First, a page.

This also happens to be in time for the arrival of another new killer doll, The Conjuring's Annabelle, but the makers manage to keep Chucky quiet at first, building up the suspense and allowing the tension to build. The film is not shy about being graphic, but does this with timing and effect with discipline rarely seen in the genre today. Even if we have seen it all before, at least they pulled that much off. This is still for fans only, but they will be pretty happy.

Extras include Ultraviolet Copy for PC, PC portable and iTunes capable devices, while the Blu-ray exclusives include Storyboard Comparisons, Living Doll and Voodoo Doll featurettes and both format offer a feature length audio commentary track by Mancini, Puppeteer Tony Gardner & Star Fiona Dourif, Deleted Scenes, Gag Reel and a Making Of featurette entitled Playing With Dolls.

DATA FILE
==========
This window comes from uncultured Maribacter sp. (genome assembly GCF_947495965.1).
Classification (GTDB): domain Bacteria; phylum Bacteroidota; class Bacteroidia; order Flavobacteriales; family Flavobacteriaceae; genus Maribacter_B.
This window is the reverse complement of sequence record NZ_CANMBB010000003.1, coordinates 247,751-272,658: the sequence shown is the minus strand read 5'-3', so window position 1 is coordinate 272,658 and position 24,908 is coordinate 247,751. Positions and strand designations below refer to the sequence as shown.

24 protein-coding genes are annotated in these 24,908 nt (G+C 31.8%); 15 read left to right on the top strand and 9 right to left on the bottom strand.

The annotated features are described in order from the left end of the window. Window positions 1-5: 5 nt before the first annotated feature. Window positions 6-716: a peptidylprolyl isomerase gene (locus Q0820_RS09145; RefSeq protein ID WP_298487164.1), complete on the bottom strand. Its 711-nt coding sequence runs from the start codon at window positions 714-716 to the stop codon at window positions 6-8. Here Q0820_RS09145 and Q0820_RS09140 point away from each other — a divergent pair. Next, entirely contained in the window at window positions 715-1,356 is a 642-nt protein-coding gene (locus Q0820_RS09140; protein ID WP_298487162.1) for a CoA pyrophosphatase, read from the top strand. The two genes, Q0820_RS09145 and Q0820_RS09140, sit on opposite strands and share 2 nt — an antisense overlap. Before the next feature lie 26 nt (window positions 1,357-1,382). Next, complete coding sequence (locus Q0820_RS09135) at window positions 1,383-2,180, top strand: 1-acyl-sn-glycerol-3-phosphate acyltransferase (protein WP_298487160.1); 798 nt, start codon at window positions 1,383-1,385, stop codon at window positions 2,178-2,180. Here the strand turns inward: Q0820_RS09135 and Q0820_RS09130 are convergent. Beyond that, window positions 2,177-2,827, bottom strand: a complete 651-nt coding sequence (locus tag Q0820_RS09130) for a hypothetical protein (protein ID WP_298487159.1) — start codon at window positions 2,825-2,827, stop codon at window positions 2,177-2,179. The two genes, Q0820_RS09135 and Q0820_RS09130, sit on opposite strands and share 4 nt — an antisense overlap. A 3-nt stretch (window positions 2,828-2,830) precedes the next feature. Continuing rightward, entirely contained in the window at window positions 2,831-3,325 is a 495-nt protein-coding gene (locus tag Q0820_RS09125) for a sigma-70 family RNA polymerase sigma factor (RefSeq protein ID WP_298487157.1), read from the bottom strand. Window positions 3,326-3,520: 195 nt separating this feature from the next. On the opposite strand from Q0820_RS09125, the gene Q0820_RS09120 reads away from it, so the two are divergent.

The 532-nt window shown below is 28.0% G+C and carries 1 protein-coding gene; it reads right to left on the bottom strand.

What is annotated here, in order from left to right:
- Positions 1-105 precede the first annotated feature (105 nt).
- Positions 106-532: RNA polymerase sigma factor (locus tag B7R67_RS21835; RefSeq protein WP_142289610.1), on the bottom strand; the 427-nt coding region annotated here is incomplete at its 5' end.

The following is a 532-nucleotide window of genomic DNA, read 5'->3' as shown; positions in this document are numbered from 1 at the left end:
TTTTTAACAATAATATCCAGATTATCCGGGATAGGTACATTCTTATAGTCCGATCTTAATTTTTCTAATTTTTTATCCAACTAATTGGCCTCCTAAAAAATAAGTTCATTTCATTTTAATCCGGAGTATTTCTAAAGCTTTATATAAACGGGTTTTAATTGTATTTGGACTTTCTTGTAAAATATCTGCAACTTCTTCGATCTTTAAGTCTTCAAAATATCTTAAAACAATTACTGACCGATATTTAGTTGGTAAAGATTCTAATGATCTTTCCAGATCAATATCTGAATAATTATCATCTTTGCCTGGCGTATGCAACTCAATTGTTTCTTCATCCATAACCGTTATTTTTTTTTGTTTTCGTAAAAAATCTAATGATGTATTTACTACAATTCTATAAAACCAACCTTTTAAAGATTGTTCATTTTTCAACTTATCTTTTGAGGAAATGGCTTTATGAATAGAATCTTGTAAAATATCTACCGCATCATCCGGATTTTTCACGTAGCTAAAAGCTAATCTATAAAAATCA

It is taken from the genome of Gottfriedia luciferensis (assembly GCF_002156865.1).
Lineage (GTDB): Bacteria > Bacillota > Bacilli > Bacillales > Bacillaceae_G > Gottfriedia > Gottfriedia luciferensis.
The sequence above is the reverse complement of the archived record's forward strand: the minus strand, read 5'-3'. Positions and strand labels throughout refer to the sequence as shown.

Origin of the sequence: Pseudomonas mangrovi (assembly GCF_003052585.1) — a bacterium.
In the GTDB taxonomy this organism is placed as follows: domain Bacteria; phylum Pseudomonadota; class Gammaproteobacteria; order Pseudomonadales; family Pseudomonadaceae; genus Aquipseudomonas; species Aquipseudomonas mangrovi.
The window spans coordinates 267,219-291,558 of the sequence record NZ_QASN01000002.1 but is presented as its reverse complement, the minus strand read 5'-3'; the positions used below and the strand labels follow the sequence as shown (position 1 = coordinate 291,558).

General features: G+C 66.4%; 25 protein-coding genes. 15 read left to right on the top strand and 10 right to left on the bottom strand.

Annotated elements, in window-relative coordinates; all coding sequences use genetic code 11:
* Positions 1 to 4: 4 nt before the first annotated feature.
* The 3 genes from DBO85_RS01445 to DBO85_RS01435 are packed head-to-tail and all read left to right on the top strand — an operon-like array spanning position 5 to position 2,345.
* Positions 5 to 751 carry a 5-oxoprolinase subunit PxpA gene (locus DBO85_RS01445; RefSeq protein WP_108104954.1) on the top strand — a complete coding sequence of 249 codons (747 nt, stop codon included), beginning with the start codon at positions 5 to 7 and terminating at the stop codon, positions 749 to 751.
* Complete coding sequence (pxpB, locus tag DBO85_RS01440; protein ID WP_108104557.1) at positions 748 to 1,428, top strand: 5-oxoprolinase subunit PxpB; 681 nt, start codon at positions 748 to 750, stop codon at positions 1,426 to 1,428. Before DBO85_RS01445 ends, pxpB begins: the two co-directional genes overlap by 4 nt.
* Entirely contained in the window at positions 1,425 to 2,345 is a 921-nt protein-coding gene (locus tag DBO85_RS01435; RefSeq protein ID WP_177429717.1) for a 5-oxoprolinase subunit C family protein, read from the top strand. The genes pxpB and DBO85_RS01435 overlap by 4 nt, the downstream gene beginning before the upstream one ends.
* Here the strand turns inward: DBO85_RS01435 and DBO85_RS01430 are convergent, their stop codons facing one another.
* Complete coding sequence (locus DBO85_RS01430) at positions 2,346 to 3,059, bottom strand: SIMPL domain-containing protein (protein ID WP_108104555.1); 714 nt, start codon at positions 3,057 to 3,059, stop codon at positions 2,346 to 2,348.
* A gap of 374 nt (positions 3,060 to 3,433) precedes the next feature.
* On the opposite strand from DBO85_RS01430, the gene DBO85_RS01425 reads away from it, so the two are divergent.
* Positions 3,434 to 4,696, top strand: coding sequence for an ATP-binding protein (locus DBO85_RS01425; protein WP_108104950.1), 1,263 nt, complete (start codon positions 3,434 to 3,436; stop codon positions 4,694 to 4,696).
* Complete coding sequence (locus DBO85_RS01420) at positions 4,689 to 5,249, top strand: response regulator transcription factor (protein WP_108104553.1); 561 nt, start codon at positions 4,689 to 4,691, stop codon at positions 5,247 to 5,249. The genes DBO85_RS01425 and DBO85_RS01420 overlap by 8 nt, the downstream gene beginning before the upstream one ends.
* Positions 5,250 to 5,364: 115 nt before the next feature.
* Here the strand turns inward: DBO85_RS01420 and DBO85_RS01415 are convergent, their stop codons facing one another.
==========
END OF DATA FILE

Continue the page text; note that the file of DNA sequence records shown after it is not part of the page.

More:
Finally we have the infamous 1976 release Snuff, a film shot cheap in South America where “life is cheap” as the ads tell us, though this was before the U.S.A. became the greatest debtor nation versus the greatest creditor nation it was at the time of the film's release. It was sold as a film made by sick people who are brutally killing woman on camera and selling the results for profit, getting the film banned in many states and causing an FBI investigation. The film was a fraud, but the hype worked and it made money as the sweepstakes in the horror/exploitation genre was in full swing to have films that outdid each other for outrageousness, though this is not a Horror genre work per se.